Secured credit cards are collateralized by a cash deposit that usually matches the credit line. So, if you put down $500, that same amount will be your limit. Many creditors will release the money back to you after you make a certain number of on-time payments, turning it into an unsecured card. Some even offer a rewards program so you can earn as you charge.
Usually, your local bank or credit union will offer a secured credit card to current customers, but there are many great options out there. Wall Street Journal has ranked the secured credit cards available.
4. Consider a bankruptcy-friendly unsecured credit card
Another option is to obtain an unsecured starter credit card that’s specifically for people who have filed for bankruptcy. However, the limits are usually low, many charge an annual fee, and they are less apt to have rewards programs. Alternatively, local credit unions often offer great starter cards (which may even have rewards). But, you need to be a member of the credit union and not have discharged any debts with that credit union during your bankruptcy. Often setting up a bank account with the credit union before filing bankruptcy can even help my establishing a relationship with the credit union for a longer period of time.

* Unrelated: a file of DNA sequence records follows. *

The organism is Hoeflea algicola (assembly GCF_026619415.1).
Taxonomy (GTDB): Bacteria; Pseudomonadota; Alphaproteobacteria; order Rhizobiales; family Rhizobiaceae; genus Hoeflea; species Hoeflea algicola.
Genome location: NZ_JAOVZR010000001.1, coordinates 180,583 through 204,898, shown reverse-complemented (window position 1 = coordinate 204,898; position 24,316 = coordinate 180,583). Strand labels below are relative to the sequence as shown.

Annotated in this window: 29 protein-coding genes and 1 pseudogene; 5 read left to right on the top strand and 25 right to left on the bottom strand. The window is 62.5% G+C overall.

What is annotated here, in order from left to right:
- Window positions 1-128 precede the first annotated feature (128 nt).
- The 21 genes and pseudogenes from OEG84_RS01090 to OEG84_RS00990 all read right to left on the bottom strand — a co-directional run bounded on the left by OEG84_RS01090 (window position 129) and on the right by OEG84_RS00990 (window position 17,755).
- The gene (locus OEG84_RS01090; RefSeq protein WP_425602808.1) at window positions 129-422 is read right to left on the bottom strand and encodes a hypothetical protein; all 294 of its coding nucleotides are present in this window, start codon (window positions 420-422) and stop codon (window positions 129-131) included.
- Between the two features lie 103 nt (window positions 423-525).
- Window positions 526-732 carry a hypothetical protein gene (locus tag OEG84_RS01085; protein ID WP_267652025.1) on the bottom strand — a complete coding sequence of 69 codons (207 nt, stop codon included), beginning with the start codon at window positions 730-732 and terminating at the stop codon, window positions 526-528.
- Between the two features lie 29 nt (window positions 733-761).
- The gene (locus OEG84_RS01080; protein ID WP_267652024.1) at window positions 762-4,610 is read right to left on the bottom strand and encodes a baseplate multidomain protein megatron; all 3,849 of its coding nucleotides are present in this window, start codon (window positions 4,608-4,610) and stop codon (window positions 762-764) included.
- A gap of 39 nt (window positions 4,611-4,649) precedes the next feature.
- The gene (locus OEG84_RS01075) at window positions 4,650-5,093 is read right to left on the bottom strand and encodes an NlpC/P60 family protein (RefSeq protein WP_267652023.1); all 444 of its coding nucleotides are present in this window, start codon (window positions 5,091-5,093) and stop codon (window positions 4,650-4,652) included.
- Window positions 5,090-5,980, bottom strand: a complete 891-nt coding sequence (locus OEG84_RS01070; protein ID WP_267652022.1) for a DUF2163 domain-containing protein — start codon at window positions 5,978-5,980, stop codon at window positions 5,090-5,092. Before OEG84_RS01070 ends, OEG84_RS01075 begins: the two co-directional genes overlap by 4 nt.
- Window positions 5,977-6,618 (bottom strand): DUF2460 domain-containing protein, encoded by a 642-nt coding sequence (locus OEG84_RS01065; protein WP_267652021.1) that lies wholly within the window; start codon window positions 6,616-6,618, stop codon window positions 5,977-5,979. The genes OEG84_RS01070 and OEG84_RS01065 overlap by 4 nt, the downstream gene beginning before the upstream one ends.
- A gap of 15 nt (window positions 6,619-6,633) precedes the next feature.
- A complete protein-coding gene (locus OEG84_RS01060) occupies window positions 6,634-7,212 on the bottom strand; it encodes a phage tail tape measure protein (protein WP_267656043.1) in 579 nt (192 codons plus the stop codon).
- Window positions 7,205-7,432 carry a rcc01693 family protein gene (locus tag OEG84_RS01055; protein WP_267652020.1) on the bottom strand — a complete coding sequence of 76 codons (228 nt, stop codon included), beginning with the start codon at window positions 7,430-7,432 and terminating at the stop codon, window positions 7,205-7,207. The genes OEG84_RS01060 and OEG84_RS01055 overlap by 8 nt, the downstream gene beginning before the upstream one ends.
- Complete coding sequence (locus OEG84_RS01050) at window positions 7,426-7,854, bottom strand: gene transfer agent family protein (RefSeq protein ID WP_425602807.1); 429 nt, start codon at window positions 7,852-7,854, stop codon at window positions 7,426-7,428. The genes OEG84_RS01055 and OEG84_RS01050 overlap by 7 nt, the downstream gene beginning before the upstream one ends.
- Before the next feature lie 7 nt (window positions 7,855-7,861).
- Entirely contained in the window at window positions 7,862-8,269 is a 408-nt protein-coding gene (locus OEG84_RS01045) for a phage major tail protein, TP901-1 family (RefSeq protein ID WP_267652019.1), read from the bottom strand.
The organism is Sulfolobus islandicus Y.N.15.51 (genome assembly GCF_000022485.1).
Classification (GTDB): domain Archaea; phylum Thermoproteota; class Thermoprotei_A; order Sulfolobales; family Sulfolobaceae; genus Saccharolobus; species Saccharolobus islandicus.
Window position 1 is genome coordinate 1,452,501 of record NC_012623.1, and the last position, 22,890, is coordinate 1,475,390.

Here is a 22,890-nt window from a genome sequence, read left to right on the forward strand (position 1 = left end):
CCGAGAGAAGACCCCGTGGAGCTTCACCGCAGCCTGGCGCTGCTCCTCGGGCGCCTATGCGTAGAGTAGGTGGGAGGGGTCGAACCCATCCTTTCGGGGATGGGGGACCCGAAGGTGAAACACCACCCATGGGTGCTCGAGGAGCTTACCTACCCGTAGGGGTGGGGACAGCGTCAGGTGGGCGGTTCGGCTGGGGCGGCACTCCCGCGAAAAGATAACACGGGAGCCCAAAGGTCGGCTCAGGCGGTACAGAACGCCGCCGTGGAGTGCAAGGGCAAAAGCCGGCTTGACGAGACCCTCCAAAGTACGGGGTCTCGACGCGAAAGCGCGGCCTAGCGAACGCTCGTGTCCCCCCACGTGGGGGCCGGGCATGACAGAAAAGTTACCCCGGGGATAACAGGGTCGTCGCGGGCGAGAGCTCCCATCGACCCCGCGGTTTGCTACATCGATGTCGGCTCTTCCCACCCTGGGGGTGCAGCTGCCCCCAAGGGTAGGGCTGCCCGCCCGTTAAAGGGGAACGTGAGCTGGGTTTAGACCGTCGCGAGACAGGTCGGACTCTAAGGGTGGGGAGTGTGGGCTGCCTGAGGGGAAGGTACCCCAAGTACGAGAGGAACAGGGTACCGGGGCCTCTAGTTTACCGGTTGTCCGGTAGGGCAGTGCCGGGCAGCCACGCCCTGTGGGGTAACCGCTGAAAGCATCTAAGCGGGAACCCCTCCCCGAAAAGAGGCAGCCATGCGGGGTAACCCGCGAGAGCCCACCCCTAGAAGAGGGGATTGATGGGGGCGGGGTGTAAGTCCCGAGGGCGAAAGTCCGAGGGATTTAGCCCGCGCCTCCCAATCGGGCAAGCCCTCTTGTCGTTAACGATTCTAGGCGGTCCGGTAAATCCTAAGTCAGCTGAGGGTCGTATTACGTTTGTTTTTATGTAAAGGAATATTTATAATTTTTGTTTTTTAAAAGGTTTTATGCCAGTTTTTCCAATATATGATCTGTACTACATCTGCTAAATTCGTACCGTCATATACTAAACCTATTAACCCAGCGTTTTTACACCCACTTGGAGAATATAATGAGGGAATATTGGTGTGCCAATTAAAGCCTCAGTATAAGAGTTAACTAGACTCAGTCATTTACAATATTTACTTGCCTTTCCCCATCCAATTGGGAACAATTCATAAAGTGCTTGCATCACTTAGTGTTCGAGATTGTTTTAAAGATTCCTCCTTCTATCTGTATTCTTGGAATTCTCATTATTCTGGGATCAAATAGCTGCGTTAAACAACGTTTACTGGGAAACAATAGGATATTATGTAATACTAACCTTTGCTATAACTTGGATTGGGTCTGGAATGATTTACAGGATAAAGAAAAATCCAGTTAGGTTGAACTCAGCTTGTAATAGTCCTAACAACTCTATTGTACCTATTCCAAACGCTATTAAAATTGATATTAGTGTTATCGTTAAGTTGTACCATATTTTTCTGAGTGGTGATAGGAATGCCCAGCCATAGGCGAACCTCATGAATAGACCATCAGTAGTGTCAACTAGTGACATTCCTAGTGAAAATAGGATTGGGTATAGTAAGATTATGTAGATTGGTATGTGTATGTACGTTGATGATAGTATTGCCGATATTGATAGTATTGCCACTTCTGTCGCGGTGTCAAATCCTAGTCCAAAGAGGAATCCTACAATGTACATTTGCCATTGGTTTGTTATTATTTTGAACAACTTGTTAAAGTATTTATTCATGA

It also may be appealing to get a department store or gas credit card as those have lower qualifications to be approved. However, store cards these often come with high interest rates and low limits. Be aware of those potential limitations when applying for and using the cards.
The sooner you start working on improving your credit score the better off you are going to be. We often see clients with over 600 credit scores 12 months after getting their bankruptcy discharge.